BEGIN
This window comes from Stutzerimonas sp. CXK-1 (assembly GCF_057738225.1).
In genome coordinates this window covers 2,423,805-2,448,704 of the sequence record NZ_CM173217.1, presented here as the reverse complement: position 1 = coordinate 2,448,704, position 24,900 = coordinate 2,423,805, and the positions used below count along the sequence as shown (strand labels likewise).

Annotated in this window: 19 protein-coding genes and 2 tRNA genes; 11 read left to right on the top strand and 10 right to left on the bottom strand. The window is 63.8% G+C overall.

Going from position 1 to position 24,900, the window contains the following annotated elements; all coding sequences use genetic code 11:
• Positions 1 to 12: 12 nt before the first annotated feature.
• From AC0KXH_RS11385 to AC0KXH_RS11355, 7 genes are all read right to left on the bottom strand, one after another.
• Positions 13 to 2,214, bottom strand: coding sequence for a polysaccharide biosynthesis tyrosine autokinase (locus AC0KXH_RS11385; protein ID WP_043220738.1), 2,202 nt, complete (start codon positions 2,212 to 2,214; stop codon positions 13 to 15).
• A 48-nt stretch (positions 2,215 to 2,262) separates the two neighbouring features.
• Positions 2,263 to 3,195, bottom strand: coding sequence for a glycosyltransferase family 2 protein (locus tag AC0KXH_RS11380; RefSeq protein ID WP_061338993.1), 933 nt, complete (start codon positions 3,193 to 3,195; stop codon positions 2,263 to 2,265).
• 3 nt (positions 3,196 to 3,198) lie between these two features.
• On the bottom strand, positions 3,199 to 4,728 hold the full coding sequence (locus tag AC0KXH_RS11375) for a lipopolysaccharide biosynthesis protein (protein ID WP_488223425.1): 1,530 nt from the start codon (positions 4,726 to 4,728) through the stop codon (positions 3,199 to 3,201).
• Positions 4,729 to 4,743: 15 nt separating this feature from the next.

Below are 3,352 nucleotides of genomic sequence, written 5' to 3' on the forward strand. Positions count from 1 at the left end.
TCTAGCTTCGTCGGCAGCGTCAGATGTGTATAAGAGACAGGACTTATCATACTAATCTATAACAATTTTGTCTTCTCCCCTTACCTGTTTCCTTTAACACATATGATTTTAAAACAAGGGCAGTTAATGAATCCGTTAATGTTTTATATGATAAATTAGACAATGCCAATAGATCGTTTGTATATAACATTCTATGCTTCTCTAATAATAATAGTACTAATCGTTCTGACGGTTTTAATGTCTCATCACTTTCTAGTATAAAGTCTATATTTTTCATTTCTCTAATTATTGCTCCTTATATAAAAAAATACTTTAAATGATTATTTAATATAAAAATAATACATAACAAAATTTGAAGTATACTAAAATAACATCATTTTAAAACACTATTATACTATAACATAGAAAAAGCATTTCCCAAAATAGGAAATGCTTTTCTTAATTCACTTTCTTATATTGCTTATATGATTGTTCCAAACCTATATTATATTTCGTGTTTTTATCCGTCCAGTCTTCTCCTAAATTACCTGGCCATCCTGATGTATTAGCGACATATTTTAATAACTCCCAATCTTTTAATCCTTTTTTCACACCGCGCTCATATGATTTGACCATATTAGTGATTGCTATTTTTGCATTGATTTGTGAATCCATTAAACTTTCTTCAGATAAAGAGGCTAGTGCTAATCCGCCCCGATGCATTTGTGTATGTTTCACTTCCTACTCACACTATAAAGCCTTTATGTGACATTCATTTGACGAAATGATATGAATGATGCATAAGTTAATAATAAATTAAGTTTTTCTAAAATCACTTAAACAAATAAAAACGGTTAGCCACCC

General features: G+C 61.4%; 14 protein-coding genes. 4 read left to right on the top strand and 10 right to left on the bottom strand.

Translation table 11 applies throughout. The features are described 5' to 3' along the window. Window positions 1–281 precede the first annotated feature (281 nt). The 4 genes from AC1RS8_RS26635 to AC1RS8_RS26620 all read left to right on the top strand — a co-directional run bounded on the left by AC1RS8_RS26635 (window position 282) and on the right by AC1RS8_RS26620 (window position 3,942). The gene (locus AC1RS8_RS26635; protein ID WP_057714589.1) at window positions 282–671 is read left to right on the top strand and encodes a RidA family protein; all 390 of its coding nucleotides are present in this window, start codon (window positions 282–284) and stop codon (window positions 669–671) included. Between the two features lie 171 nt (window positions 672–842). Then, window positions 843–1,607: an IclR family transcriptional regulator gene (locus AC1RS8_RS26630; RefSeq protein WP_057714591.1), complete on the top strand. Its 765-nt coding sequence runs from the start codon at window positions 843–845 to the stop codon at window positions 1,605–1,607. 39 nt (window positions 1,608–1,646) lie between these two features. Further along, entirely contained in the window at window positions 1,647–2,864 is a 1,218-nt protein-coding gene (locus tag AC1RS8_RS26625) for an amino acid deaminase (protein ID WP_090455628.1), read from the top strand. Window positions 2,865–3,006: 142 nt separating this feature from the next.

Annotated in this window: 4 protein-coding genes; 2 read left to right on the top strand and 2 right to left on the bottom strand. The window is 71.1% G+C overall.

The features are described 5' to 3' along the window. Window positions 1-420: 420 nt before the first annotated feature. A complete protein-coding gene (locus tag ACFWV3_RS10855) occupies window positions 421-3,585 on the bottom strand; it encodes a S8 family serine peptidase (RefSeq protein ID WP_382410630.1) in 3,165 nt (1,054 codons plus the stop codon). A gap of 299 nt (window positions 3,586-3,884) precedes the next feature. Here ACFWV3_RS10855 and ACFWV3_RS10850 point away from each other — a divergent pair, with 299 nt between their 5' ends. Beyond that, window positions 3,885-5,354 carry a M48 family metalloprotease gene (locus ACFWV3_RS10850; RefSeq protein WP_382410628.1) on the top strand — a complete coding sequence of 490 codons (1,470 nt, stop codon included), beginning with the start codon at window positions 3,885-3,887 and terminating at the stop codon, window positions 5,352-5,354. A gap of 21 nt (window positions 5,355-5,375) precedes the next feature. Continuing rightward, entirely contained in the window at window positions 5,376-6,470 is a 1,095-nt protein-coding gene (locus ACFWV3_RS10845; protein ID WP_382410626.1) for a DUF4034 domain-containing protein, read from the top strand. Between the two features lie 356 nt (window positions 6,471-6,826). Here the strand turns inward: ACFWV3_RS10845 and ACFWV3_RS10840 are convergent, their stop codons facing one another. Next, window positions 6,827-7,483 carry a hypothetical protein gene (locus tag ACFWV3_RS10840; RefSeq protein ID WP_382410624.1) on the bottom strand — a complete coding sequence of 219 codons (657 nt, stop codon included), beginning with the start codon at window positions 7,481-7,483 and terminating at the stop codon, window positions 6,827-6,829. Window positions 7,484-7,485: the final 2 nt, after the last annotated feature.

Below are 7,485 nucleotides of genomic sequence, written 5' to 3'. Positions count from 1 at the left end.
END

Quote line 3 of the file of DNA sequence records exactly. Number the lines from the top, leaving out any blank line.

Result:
Annotated in this window: 19 protein-coding genes and 2 tRNA genes; 11 read left to right on the top strand and 10 right to left on the bottom strand. The window is 63.8% G+C overall.